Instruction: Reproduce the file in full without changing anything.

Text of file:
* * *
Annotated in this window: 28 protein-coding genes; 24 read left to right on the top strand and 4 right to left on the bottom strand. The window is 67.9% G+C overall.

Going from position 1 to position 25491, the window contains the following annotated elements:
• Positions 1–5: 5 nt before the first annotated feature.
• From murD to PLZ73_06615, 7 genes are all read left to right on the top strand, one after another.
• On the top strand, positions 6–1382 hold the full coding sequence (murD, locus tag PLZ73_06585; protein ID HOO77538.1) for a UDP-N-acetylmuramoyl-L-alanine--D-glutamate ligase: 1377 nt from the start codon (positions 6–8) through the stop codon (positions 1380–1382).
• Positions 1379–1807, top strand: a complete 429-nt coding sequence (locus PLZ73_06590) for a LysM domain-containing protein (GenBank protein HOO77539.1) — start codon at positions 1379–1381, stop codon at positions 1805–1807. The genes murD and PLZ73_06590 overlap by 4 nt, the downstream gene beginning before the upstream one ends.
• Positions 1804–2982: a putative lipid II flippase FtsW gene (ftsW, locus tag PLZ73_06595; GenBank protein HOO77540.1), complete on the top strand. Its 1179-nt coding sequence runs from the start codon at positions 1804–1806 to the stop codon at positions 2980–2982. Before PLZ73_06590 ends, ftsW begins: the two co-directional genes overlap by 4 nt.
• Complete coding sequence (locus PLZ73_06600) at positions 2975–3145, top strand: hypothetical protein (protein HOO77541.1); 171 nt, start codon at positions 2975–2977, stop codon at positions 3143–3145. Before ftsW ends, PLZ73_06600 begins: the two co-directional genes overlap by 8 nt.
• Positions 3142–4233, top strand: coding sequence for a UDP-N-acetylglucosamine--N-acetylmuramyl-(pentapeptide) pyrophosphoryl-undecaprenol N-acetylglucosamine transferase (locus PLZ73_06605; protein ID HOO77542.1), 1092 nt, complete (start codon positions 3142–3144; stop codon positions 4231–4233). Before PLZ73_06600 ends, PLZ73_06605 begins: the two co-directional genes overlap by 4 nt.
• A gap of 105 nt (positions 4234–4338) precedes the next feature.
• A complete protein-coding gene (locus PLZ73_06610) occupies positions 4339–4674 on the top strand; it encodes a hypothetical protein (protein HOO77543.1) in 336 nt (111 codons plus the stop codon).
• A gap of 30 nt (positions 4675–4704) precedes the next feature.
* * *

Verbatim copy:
Annotated in this window: 28 protein-coding genes; 24 read left to right on the top strand and 4 right to left on the bottom strand. The window is 67.9% G+C overall.

Going from position 1 to position 25491, the window contains the following annotated elements:
• Positions 1–5: 5 nt before the first annotated feature.
• From murD to PLZ73_06615, 7 genes are all read left to right on the top strand, one after another.
• On the top strand, positions 6–1382 hold the full coding sequence (murD, locus tag PLZ73_06585; protein ID HOO77538.1) for a UDP-N-acetylmuramoyl-L-alanine--D-glutamate ligase: 1377 nt from the start codon (positions 6–8) through the stop codon (positions 1380–1382).
• Positions 1379–1807, top strand: a complete 429-nt coding sequence (locus PLZ73_06590) for a LysM domain-containing protein (GenBank protein HOO77539.1) — start codon at positions 1379–1381, stop codon at positions 1805–1807. The genes murD and PLZ73_06590 overlap by 4 nt, the downstream gene beginning before the upstream one ends.
• Positions 1804–2982: a putative lipid II flippase FtsW gene (ftsW, locus tag PLZ73_06595; GenBank protein HOO77540.1), complete on the top strand. Its 1179-nt coding sequence runs from the start codon at positions 1804–1806 to the stop codon at positions 2980–2982. Before PLZ73_06590 ends, ftsW begins: the two co-directional genes overlap by 4 nt.
• Complete coding sequence (locus PLZ73_06600) at positions 2975–3145, top strand: hypothetical protein (protein HOO77541.1); 171 nt, start codon at positions 2975–2977, stop codon at positions 3143–3145. Before ftsW ends, PLZ73_06600 begins: the two co-directional genes overlap by 8 nt.
• Positions 3142–4233, top strand: coding sequence for a UDP-N-acetylglucosamine--N-acetylmuramyl-(pentapeptide) pyrophosphoryl-undecaprenol N-acetylglucosamine transferase (locus PLZ73_06605; protein ID HOO77542.1), 1092 nt, complete (start codon positions 3142–3144; stop codon positions 4231–4233). Before PLZ73_06600 ends, PLZ73_06605 begins: the two co-directional genes overlap by 4 nt.
• A gap of 105 nt (positions 4234–4338) precedes the next feature.
• A complete protein-coding gene (locus PLZ73_06610) occupies positions 4339–4674 on the top strand; it encodes a hypothetical protein (protein HOO77543.1) in 336 nt (111 codons plus the stop codon).
• A gap of 30 nt (positions 4675–4704) precedes the next feature.